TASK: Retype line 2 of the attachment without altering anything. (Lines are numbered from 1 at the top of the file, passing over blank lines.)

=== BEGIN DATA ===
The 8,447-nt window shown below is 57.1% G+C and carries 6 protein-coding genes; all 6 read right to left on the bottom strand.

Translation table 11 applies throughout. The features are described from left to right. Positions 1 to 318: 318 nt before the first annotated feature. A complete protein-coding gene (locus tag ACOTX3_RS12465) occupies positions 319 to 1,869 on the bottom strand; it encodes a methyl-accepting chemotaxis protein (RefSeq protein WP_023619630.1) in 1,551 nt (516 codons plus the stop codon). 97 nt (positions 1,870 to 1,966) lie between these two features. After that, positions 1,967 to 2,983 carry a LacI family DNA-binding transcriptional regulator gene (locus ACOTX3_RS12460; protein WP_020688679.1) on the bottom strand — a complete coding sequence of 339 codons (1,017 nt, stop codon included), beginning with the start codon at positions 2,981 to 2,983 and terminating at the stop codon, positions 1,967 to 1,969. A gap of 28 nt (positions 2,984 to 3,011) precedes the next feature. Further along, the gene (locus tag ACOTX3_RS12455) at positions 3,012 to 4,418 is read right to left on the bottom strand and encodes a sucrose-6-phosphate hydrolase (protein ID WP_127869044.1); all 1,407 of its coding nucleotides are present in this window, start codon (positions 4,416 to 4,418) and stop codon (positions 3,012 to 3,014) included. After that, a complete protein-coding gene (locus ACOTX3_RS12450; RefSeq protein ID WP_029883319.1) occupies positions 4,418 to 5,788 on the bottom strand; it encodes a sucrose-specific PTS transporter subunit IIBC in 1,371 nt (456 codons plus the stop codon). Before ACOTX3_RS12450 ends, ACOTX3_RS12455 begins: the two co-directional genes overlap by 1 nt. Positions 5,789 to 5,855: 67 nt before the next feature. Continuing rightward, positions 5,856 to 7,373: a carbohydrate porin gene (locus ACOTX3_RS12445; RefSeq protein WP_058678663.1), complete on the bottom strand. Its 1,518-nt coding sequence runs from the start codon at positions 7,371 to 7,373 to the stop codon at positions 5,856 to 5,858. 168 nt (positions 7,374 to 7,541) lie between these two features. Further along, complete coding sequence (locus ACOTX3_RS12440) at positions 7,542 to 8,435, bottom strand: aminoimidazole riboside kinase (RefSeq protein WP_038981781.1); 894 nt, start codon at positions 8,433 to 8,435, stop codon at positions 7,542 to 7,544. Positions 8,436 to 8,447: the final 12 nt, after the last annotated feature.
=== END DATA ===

Translation table 11 applies throughout. The features are described from left to right. Positions 1 to 318: 318 nt before the first annotated feature. A complete protein-coding gene (locus tag ACOTX3_RS12465) occupies positions 319 to 1,869 on the bottom strand; it encodes a methyl-accepting chemotaxis protein (RefSeq protein WP_023619630.1) in 1,551 nt (516 codons plus the stop codon). 97 nt (positions 1,870 to 1,966) lie between these two features. After that, positions 1,967 to 2,983 carry a LacI family DNA-binding transcriptional regulator gene (locus ACOTX3_RS12460; protein WP_020688679.1) on the bottom strand — a complete coding sequence of 339 codons (1,017 nt, stop codon included), beginning with the start codon at positions 2,981 to 2,983 and terminating at the stop codon, positions 1,967 to 1,969. A gap of 28 nt (positions 2,984 to 3,011) precedes the next feature. Further along, the gene (locus tag ACOTX3_RS12455) at positions 3,012 to 4,418 is read right to left on the bottom strand and encodes a sucrose-6-phosphate hydrolase (protein ID WP_127869044.1); all 1,407 of its coding nucleotides are present in this window, start codon (positions 4,416 to 4,418) and stop codon (positions 3,012 to 3,014) included. After that, a complete protein-coding gene (locus ACOTX3_RS12450; RefSeq protein ID WP_029883319.1) occupies positions 4,418 to 5,788 on the bottom strand; it encodes a sucrose-specific PTS transporter subunit IIBC in 1,371 nt (456 codons plus the stop codon). Before ACOTX3_RS12450 ends, ACOTX3_RS12455 begins: the two co-directional genes overlap by 1 nt. Positions 5,789 to 5,855: 67 nt before the next feature. Continuing rightward, positions 5,856 to 7,373: a carbohydrate porin gene (locus ACOTX3_RS12445; RefSeq protein WP_058678663.1), complete on the bottom strand. Its 1,518-nt coding sequence runs from the start codon at positions 7,371 to 7,373 to the stop codon at positions 5,856 to 5,858. 168 nt (positions 7,374 to 7,541) lie between these two features. Further along, complete coding sequence (locus ACOTX3_RS12440) at positions 7,542 to 8,435, bottom strand: aminoimidazole riboside kinase (RefSeq protein WP_038981781.1); 894 nt, start codon at positions 8,433 to 8,435, stop codon at positions 7,542 to 7,544. Positions 8,436 to 8,447: the final 12 nt, after the last annotated feature.